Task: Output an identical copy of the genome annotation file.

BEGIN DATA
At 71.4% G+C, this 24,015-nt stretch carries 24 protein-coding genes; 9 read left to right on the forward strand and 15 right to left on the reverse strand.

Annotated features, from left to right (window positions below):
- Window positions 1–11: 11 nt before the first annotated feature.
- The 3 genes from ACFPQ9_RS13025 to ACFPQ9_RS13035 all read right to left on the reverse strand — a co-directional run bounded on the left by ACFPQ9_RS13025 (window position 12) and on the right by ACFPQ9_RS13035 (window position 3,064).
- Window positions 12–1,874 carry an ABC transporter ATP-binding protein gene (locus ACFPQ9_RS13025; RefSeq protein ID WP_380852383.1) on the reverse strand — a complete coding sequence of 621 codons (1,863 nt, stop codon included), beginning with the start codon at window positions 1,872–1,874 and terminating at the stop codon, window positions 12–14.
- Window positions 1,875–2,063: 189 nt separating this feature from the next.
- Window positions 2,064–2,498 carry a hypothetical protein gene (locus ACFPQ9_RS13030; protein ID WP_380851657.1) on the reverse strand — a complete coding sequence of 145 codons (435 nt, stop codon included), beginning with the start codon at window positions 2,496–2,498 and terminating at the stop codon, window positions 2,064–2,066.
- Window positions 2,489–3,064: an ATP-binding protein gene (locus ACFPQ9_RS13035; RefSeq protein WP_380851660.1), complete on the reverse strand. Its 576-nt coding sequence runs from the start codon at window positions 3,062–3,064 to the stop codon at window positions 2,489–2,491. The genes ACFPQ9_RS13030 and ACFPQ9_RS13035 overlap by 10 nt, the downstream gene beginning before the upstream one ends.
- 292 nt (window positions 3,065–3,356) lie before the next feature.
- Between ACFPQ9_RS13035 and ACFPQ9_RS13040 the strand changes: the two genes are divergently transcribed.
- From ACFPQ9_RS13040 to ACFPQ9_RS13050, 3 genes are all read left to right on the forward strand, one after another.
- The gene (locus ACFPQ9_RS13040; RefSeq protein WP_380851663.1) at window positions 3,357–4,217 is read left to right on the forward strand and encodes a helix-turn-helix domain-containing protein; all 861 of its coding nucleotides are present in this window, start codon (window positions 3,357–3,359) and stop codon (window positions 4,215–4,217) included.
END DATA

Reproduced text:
At 71.4% G+C, this 24,015-nt stretch carries 24 protein-coding genes; 9 read left to right on the forward strand and 15 right to left on the reverse strand.

Annotated features, from left to right (window positions below):
- Window positions 1–11: 11 nt before the first annotated feature.
- The 3 genes from ACFPQ9_RS13025 to ACFPQ9_RS13035 all read right to left on the reverse strand — a co-directional run bounded on the left by ACFPQ9_RS13025 (window position 12) and on the right by ACFPQ9_RS13035 (window position 3,064).
- Window positions 12–1,874 carry an ABC transporter ATP-binding protein gene (locus ACFPQ9_RS13025; RefSeq protein ID WP_380852383.1) on the reverse strand — a complete coding sequence of 621 codons (1,863 nt, stop codon included), beginning with the start codon at window positions 1,872–1,874 and terminating at the stop codon, window positions 12–14.
- Window positions 1,875–2,063: 189 nt separating this feature from the next.
- Window positions 2,064–2,498 carry a hypothetical protein gene (locus ACFPQ9_RS13030; protein ID WP_380851657.1) on the reverse strand — a complete coding sequence of 145 codons (435 nt, stop codon included), beginning with the start codon at window positions 2,496–2,498 and terminating at the stop codon, window positions 2,064–2,066.
- Window positions 2,489–3,064: an ATP-binding protein gene (locus ACFPQ9_RS13035; RefSeq protein WP_380851660.1), complete on the reverse strand. Its 576-nt coding sequence runs from the start codon at window positions 3,062–3,064 to the stop codon at window positions 2,489–2,491. The genes ACFPQ9_RS13030 and ACFPQ9_RS13035 overlap by 10 nt, the downstream gene beginning before the upstream one ends.
- 292 nt (window positions 3,065–3,356) lie before the next feature.
- Between ACFPQ9_RS13035 and ACFPQ9_RS13040 the strand changes: the two genes are divergently transcribed.
- From ACFPQ9_RS13040 to ACFPQ9_RS13050, 3 genes are all read left to right on the forward strand, one after another.
- The gene (locus ACFPQ9_RS13040; RefSeq protein WP_380851663.1) at window positions 3,357–4,217 is read left to right on the forward strand and encodes a helix-turn-helix domain-containing protein; all 861 of its coding nucleotides are present in this window, start codon (window positions 3,357–3,359) and stop codon (window positions 4,215–4,217) included.